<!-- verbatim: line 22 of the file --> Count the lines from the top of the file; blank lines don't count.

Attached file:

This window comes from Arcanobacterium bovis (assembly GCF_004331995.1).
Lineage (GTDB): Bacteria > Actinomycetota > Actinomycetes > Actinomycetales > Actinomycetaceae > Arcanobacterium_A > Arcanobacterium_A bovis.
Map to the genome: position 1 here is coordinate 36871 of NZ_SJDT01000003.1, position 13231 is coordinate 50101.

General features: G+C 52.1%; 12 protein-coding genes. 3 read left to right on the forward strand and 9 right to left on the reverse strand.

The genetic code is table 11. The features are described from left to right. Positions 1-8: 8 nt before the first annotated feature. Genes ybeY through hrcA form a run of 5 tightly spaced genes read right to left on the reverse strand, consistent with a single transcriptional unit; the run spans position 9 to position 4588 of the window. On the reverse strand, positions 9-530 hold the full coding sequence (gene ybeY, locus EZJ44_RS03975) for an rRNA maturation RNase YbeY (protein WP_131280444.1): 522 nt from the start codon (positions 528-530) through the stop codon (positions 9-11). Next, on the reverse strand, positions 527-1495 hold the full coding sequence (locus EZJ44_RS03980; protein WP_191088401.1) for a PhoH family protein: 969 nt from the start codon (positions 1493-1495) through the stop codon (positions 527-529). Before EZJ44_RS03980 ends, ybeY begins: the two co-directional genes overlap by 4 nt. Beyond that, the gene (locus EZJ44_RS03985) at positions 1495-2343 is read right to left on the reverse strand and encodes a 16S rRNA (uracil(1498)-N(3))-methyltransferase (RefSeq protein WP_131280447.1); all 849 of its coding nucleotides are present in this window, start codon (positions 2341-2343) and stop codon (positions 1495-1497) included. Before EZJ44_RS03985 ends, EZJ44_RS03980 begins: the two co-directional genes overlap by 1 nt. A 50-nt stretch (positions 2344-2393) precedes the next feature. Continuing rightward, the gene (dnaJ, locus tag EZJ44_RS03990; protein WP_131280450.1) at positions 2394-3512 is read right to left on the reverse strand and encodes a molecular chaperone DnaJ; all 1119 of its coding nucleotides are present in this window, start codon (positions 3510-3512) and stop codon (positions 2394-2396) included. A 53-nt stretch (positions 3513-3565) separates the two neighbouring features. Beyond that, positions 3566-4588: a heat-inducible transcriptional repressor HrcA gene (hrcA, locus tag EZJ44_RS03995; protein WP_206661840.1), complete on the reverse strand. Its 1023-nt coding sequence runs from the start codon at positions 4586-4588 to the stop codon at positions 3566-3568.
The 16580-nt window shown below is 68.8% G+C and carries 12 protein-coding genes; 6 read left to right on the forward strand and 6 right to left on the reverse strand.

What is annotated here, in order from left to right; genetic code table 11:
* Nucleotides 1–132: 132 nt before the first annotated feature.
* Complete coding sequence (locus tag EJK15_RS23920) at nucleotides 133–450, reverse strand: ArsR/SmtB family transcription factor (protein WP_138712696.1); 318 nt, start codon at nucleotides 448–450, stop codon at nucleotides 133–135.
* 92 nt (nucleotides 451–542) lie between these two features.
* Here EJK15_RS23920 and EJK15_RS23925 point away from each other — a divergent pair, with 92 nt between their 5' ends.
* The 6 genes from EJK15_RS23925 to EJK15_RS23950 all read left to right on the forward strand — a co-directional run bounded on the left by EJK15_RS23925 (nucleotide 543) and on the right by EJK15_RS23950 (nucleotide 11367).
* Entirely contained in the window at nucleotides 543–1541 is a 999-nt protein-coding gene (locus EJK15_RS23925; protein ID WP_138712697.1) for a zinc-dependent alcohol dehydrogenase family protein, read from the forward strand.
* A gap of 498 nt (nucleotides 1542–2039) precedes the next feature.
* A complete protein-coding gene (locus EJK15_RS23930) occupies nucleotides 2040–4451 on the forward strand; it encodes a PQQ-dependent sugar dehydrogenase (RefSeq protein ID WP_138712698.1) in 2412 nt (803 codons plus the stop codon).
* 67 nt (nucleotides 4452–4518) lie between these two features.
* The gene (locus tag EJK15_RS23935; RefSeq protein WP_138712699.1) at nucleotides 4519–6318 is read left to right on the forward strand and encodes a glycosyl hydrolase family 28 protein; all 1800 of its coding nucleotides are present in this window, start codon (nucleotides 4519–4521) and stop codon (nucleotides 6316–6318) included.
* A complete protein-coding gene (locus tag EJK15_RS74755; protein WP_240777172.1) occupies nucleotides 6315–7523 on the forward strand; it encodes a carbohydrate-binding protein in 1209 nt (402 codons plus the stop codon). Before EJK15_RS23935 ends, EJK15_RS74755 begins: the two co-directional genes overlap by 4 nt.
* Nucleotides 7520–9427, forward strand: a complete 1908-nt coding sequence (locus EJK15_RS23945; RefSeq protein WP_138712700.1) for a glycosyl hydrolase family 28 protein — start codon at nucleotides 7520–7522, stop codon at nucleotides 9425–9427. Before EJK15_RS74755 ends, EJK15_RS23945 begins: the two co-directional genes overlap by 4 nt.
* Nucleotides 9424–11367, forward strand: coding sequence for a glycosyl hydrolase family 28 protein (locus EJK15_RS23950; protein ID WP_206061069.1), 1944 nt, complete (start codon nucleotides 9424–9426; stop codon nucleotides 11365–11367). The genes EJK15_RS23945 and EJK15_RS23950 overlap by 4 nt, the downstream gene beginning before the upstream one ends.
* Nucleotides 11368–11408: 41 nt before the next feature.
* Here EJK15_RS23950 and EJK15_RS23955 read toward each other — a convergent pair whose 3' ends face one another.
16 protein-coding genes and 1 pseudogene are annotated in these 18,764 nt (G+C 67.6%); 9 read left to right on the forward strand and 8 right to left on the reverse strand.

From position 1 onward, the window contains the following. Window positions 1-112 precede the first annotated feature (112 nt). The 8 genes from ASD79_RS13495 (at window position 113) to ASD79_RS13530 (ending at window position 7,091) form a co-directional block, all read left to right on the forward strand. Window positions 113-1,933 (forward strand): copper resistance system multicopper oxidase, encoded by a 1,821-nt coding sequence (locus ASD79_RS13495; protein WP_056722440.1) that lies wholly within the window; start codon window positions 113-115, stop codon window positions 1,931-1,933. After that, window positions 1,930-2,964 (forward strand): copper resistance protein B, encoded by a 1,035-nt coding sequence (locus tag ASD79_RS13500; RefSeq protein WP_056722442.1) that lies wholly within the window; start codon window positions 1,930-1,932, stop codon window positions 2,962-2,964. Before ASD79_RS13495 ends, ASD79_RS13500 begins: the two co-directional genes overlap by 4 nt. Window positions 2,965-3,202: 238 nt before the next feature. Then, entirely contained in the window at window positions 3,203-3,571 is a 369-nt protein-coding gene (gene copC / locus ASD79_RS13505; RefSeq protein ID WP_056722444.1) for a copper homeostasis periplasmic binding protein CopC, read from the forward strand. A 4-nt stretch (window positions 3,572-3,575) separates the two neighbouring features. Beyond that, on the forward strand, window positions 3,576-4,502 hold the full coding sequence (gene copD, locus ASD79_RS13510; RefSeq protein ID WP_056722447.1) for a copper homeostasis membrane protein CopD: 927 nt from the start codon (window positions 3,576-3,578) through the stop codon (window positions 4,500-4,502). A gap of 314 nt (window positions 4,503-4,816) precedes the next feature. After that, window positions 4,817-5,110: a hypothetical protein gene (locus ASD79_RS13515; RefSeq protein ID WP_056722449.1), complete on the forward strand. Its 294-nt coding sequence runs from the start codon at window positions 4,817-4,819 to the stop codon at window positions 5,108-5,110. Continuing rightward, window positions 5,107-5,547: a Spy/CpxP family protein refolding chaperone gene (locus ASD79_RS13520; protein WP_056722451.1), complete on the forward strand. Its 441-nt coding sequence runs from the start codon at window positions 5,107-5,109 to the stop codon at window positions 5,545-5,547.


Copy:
* Here EJK15_RS23950 and EJK15_RS23955 read toward each other — a convergent pair whose 3' ends face one another.